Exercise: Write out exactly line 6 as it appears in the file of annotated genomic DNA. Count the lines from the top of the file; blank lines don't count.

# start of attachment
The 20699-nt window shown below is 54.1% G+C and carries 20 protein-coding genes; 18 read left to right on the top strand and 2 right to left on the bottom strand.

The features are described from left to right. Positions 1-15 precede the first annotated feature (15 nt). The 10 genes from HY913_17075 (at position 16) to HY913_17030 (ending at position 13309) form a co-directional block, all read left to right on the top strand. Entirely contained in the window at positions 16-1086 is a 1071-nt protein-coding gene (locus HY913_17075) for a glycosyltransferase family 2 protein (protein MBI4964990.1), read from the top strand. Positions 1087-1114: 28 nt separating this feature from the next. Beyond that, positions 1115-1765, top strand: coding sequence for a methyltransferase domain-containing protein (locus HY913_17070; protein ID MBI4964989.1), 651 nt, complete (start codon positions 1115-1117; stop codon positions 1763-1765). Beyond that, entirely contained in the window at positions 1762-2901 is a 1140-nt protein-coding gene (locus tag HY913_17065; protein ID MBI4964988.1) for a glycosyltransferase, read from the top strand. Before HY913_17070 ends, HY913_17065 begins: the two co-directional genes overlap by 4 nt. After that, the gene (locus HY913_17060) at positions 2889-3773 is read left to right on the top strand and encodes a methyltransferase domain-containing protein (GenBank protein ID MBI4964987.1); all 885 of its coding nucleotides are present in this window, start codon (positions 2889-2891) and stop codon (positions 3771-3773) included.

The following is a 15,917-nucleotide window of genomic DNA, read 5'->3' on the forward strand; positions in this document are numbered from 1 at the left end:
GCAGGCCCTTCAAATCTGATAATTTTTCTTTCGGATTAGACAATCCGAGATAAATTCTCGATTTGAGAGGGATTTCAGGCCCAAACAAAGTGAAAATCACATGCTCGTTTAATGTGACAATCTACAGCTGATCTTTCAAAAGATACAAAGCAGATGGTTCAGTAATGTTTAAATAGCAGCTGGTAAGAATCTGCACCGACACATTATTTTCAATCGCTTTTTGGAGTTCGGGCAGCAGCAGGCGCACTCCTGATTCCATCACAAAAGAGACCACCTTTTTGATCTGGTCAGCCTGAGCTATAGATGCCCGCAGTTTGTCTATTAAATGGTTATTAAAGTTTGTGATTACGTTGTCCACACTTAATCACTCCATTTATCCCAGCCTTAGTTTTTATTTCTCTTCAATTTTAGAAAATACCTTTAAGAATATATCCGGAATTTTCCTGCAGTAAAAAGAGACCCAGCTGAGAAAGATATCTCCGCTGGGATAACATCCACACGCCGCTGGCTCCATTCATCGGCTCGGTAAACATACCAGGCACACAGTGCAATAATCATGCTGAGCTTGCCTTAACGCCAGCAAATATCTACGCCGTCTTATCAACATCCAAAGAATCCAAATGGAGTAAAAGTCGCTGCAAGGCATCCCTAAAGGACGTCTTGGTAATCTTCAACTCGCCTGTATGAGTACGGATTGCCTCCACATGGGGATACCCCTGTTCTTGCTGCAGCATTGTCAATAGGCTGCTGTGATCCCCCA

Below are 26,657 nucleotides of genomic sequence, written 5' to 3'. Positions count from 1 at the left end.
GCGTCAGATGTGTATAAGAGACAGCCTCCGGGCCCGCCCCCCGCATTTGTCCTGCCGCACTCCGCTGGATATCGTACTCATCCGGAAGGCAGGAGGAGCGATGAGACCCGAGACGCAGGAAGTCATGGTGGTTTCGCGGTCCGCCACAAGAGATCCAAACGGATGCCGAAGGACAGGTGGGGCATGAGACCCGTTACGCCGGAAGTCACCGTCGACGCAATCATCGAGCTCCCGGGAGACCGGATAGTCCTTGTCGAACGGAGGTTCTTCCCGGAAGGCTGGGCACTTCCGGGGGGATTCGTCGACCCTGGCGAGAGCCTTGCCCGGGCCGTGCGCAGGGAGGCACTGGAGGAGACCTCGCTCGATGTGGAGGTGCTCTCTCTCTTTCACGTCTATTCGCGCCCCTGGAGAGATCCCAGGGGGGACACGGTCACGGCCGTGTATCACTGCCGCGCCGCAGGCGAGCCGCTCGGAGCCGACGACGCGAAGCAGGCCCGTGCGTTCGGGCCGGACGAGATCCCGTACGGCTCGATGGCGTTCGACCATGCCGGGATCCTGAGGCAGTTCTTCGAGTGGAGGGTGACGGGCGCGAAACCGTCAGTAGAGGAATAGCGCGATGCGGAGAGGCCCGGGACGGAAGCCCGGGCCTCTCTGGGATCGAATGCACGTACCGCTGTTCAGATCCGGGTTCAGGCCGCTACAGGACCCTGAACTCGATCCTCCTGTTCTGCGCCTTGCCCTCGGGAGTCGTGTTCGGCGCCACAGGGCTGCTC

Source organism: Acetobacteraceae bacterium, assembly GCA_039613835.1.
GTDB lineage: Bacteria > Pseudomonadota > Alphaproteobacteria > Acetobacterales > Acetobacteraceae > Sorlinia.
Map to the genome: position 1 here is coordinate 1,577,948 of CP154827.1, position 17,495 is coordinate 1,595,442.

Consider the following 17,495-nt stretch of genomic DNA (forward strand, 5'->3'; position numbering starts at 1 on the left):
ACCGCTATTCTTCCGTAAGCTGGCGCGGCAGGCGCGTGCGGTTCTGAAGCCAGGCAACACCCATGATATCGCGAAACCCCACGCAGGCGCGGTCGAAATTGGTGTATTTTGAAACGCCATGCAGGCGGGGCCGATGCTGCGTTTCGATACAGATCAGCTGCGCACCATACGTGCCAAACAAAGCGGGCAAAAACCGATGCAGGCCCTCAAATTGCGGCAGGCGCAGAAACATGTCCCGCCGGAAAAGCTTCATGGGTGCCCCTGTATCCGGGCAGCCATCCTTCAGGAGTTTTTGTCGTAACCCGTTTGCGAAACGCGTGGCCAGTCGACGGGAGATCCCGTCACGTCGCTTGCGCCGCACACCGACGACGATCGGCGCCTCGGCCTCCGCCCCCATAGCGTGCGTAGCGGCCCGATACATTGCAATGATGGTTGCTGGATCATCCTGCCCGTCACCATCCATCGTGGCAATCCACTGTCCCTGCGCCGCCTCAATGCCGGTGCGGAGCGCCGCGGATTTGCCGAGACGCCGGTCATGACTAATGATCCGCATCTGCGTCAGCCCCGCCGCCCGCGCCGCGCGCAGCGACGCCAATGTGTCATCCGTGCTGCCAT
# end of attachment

GCGTCAGATGTGTATAAGAGACAGCCTCCGGGCCCGCCCCCCGCATTTGTCCTGCCGCACTCCGCTGGATATCGTACTCATCCGGAAGGCAGGAGGAGCGATGAGACCCGAGACGCAGGAAGTCATGGTGGTTTCGCGGTCCGCCACAAGAGATCCAAACGGATGCCGAAGGACAGGTGGGGCATGAGACCCGTTACGCCGGAAGTCACCGTCGACGCAATCATCGAGCTCCCGGGAGACCGGATAGTCCTTGTCGAACGGAGGTTCTTCCCGGAAGGCTGGGCACTTCCGGGGGGATTCGTCGACCCTGGCGAGAGCCTTGCCCGGGCCGTGCGCAGGGAGGCACTGGAGGAGACCTCGCTCGATGTGGAGGTGCTCTCTCTCTTTCACGTCTATTCGCGCCCCTGGAGAGATCCCAGGGGGGACACGGTCACGGCCGTGTATCACTGCCGCGCCGCAGGCGAGCCGCTCGGAGCCGACGACGCGAAGCAGGCCCGTGCGTTCGGGCCGGACGAGATCCCGTACGGCTCGATGGCGTTCGACCATGCCGGGATCCTGAGGCAGTTCTTCGAGTGGAGGGTGACGGGCGCGAAACCGTCAGTAGAGGAATAGCGCGATGCGGAGAGGCCCGGGACGGAAGCCCGGGCCTCTCTGGGATCGAATGCACGTACCGCTGTTCAGATCCGGGTTCAGGCCGCTACAGGACCCTGAACTCGATCCTCCTGTTCTGCGCCTTGCCCTCGGGAGTCGTGTTCGGCGCCACAGGGCTGCTC